Rose Under Fire by Elizabeth Wein. Let me tell you, after Code Name Verity, I was predisposed to love this book. I was predisposed to fall for it–hard. And I did enjoy Rose Under Fire–aspects of it, at least. But Code Name Verity it was not. Rose features another spitfire protagonist: pilot Rose Justice, a US teenager whose family connections get her a gig flying Allied planes in Europe during WWII. It’s all pretty uneventful, until Rose is captured by the Nazis and ends up in a concentration camp. Here, she fights for her survival, and that of the remarkable women she meets. The book explores some marvelous friendships, and there’s an unexpected twist toward the end that set my heart soaring. But my biggest issue with this novel was that it felt absolutely relentless. Without the surprises and revelations of Code Name Verity, it became “just another Holocaust novel.” I have a hard time typing that, because it’s a very, very well done Holocaust novel, and certainly memorable in its own way. But the brilliance of Verity was its structure. The more straightforward approach of Rose made it much more devastating–and much more difficult to get through. (p.s. This story also features characters who are the victims of stomach-turning medical experimentation…so be forewarned.)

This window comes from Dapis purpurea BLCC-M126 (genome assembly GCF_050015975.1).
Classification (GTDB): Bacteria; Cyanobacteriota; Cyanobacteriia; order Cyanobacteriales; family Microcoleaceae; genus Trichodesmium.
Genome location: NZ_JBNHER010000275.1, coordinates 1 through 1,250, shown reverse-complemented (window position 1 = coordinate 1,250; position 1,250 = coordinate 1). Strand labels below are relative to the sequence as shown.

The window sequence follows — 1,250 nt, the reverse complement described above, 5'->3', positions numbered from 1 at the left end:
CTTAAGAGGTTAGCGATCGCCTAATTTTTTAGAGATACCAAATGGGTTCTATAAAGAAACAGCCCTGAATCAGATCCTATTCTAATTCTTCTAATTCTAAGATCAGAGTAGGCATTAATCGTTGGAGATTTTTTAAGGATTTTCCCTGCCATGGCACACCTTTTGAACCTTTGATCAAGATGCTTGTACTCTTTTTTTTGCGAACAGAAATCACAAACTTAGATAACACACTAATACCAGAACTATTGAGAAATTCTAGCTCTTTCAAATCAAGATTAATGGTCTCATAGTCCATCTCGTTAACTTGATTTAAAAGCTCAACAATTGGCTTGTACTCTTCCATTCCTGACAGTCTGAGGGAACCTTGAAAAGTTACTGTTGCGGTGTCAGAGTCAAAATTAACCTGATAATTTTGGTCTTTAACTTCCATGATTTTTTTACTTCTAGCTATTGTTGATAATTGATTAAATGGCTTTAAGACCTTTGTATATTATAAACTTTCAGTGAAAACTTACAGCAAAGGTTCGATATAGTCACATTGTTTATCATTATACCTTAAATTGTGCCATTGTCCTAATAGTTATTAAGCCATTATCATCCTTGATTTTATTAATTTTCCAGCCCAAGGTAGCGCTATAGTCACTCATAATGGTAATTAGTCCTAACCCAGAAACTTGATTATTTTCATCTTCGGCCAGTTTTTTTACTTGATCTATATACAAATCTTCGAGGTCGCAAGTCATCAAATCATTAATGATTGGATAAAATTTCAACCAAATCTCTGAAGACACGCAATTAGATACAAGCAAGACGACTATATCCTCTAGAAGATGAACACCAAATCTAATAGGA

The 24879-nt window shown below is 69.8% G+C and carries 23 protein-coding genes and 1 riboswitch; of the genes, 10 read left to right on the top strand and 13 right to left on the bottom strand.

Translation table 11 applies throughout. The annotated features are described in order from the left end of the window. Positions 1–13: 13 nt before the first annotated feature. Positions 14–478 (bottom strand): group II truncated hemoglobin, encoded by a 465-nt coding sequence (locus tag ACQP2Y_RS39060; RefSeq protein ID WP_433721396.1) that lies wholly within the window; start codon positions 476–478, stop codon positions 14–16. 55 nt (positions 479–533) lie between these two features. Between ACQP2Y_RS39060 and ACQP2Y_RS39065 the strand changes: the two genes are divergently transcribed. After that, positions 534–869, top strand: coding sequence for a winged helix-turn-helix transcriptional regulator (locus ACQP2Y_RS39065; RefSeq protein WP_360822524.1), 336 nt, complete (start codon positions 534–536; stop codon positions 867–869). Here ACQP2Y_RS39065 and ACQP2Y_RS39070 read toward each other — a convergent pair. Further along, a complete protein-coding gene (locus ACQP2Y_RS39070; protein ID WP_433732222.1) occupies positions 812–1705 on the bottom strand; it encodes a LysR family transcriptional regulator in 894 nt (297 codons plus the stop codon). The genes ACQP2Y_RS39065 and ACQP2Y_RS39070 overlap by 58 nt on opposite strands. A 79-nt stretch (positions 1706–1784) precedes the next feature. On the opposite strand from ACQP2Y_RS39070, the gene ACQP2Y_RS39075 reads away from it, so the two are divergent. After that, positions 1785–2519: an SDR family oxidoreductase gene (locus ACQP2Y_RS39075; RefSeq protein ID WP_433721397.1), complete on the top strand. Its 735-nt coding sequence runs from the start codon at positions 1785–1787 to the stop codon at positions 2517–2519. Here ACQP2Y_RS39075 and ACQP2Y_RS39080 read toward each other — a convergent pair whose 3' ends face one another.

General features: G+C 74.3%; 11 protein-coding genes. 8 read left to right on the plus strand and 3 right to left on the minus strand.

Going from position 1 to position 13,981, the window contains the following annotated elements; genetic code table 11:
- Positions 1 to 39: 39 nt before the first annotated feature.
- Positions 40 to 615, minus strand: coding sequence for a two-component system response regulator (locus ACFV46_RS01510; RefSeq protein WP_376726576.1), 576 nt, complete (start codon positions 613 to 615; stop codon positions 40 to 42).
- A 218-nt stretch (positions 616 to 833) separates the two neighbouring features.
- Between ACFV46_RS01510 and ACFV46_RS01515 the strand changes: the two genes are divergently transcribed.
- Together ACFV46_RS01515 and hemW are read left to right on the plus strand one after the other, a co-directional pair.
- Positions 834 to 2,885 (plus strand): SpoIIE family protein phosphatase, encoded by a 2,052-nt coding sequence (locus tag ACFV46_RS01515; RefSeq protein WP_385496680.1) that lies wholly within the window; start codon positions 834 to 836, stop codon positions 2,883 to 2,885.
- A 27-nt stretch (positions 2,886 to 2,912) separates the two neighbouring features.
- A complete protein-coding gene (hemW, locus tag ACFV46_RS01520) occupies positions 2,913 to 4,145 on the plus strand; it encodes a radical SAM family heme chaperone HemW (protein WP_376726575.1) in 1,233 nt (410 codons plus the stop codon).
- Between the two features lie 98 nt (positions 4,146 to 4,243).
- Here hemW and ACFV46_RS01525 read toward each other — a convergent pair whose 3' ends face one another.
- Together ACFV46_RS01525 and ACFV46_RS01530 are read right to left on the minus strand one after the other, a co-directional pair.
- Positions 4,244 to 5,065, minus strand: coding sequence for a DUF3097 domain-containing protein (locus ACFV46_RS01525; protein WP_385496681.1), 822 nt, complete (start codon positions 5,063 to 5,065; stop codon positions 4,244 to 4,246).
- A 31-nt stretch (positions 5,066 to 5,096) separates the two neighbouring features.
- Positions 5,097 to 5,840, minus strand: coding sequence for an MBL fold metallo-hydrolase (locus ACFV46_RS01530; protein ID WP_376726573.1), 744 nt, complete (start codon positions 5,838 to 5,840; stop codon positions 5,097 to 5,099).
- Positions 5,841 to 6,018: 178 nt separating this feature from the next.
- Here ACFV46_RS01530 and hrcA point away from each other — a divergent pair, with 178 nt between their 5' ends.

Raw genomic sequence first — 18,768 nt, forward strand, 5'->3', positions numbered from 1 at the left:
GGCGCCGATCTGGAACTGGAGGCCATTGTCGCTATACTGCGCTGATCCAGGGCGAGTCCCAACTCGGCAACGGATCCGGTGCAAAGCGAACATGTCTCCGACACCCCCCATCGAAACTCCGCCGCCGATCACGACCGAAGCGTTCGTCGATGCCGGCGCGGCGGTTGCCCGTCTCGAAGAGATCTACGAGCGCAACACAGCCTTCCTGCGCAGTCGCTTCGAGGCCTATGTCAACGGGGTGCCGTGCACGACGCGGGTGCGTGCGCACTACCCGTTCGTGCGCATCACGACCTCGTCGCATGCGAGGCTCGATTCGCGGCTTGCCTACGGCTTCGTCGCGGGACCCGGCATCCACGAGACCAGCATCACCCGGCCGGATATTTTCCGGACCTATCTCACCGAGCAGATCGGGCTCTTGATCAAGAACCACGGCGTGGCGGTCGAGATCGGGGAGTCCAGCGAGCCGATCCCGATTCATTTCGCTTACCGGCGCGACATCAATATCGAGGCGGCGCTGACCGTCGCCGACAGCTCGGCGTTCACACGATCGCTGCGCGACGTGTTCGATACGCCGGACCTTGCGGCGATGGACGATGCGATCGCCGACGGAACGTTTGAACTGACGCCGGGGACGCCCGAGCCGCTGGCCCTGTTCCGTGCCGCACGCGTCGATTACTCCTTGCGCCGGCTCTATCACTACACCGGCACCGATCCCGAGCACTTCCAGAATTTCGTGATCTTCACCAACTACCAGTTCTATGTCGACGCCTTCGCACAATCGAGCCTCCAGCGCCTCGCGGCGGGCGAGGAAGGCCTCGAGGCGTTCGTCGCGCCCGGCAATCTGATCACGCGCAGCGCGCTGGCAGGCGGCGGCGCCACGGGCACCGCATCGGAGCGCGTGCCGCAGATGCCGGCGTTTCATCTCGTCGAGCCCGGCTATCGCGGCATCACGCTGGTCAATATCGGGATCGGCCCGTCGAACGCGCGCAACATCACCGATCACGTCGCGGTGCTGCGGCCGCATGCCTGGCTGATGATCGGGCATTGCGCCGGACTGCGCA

The Extra by Kathryn Lasky. Speaking of Holocaust novels, this is a book offering a new take on that horrible period–the Nazis’ persecution of Sinti and Roma Gypsies–that completely intrigued me. What a disappointment. Although I liked the premise–after she’s sent to a concentration camp, main character Lilo is chosen to be an extra in a movie directed by Leni Riefenstahl–the book’s execution really left something to be desired. The story felt overly long to me, but as long as it was, I still never really managed to connect with Lilo. Additionally, Lasky, a veteran writer, surprised me by falling prey to cliches, as well as to an enormous amount of telling instead of showing. I could barely get to the end of this one and definitely found myself skimming during the last third. Overall, a book with a lot of potential that never lived up to its promise.